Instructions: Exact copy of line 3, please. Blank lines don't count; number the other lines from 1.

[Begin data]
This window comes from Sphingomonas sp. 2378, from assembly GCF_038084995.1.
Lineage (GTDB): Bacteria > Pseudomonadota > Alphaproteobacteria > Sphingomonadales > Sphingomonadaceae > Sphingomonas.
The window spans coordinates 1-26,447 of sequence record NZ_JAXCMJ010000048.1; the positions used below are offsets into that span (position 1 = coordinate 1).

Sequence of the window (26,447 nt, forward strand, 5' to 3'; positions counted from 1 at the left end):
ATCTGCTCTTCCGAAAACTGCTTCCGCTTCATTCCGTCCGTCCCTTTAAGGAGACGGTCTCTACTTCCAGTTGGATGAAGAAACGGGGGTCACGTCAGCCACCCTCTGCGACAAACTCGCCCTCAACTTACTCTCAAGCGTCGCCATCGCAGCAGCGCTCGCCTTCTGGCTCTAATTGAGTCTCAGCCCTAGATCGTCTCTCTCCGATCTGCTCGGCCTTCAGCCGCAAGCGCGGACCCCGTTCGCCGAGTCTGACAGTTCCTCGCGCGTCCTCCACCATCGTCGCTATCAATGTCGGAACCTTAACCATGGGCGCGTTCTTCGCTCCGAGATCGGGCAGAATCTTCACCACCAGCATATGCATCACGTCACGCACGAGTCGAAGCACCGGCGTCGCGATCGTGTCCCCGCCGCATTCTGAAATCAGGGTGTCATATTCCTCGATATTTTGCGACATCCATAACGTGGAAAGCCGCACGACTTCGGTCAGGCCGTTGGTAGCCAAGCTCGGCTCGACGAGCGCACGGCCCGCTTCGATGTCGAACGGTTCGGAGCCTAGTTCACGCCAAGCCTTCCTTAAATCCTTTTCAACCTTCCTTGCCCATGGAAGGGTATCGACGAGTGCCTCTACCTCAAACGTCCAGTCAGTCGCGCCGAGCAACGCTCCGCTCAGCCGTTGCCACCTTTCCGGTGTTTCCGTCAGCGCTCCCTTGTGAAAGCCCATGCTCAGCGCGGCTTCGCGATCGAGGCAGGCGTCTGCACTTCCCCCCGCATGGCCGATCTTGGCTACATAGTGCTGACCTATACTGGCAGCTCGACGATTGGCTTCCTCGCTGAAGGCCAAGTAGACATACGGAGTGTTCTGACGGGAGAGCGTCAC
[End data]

The window spans coordinates 1-26,447 of sequence record NZ_JAXCMJ010000048.1; the positions used below are offsets into that span (position 1 = coordinate 1).